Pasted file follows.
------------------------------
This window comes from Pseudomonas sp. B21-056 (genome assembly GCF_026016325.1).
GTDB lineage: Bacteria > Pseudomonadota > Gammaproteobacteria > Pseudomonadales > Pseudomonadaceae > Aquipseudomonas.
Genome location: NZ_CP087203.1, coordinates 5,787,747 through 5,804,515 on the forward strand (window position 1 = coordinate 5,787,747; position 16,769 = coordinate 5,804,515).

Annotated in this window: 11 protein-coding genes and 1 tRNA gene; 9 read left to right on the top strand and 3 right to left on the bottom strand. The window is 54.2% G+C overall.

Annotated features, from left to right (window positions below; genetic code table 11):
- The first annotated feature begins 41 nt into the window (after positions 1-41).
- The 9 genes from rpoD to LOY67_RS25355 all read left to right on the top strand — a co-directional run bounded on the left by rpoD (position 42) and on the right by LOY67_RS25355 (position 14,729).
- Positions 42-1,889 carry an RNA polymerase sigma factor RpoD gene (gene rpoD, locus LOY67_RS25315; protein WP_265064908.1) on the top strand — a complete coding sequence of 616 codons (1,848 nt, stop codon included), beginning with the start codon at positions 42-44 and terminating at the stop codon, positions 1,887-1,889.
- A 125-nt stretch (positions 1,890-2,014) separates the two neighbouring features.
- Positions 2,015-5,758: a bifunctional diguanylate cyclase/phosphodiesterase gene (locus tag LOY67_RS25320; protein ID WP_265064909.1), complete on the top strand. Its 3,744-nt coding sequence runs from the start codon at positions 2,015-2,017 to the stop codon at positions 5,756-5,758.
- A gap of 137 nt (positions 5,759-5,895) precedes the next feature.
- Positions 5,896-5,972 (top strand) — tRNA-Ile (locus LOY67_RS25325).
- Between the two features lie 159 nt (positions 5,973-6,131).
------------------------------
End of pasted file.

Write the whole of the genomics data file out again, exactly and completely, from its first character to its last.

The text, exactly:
This window comes from Pseudomonas sp. B21-056 (genome assembly GCF_026016325.1).
GTDB lineage: Bacteria > Pseudomonadota > Gammaproteobacteria > Pseudomonadales > Pseudomonadaceae > Aquipseudomonas.
Genome location: NZ_CP087203.1, coordinates 5,787,747 through 5,804,515 on the forward strand (window position 1 = coordinate 5,787,747; position 16,769 = coordinate 5,804,515).

Annotated in this window: 11 protein-coding genes and 1 tRNA gene; 9 read left to right on the top strand and 3 right to left on the bottom strand. The window is 54.2% G+C overall.

Annotated features, from left to right (window positions below; genetic code table 11):
- The first annotated feature begins 41 nt into the window (after positions 1-41).
- The 9 genes from rpoD to LOY67_RS25355 all read left to right on the top strand — a co-directional run bounded on the left by rpoD (position 42) and on the right by LOY67_RS25355 (position 14,729).
- Positions 42-1,889 carry an RNA polymerase sigma factor RpoD gene (gene rpoD, locus LOY67_RS25315; protein WP_265064908.1) on the top strand — a complete coding sequence of 616 codons (1,848 nt, stop codon included), beginning with the start codon at positions 42-44 and terminating at the stop codon, positions 1,887-1,889.
- A 125-nt stretch (positions 1,890-2,014) separates the two neighbouring features.
- Positions 2,015-5,758: a bifunctional diguanylate cyclase/phosphodiesterase gene (locus tag LOY67_RS25320; protein ID WP_265064909.1), complete on the top strand. Its 3,744-nt coding sequence runs from the start codon at positions 2,015-2,017 to the stop codon at positions 5,756-5,758.
- A gap of 137 nt (positions 5,759-5,895) precedes the next feature.
- Positions 5,896-5,972 (top strand) — tRNA-Ile (locus LOY67_RS25325).
- Between the two features lie 159 nt (positions 5,973-6,131).